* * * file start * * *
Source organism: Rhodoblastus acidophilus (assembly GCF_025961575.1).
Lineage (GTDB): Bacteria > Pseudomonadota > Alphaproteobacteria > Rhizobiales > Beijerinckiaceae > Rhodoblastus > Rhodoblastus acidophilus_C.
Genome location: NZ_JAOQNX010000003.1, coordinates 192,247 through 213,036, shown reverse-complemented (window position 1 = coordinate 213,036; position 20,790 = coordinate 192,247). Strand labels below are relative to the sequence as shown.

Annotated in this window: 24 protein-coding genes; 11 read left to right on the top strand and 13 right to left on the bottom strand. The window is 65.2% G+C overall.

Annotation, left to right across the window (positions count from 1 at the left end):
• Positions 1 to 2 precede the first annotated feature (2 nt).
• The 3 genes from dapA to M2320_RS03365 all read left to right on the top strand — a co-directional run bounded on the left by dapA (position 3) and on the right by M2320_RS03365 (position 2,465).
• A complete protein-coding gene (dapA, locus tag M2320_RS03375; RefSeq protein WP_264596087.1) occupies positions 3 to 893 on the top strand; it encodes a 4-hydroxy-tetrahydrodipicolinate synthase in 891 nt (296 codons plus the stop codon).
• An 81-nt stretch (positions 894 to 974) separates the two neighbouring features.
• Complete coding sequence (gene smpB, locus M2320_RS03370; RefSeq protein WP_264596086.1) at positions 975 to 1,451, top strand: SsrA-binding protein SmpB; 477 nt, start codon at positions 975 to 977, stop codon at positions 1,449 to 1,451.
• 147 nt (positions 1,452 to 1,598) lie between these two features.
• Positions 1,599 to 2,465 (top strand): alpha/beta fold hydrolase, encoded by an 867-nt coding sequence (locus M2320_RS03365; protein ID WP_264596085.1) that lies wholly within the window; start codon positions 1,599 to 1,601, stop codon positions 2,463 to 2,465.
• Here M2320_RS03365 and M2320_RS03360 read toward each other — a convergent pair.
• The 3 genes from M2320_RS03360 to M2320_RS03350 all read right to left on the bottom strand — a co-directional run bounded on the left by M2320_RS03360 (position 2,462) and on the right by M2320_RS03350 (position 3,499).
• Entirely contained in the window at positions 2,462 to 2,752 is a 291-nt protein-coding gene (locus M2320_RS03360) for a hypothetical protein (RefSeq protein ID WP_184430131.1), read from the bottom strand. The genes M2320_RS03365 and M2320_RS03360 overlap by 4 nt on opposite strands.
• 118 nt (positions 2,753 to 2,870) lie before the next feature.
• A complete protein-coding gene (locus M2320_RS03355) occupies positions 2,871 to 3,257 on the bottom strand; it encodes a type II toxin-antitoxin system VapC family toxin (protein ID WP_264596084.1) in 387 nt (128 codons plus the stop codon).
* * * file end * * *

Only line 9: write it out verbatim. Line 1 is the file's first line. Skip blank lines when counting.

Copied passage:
• An 81-nt stretch (positions 894 to 974) separates the two neighbouring features.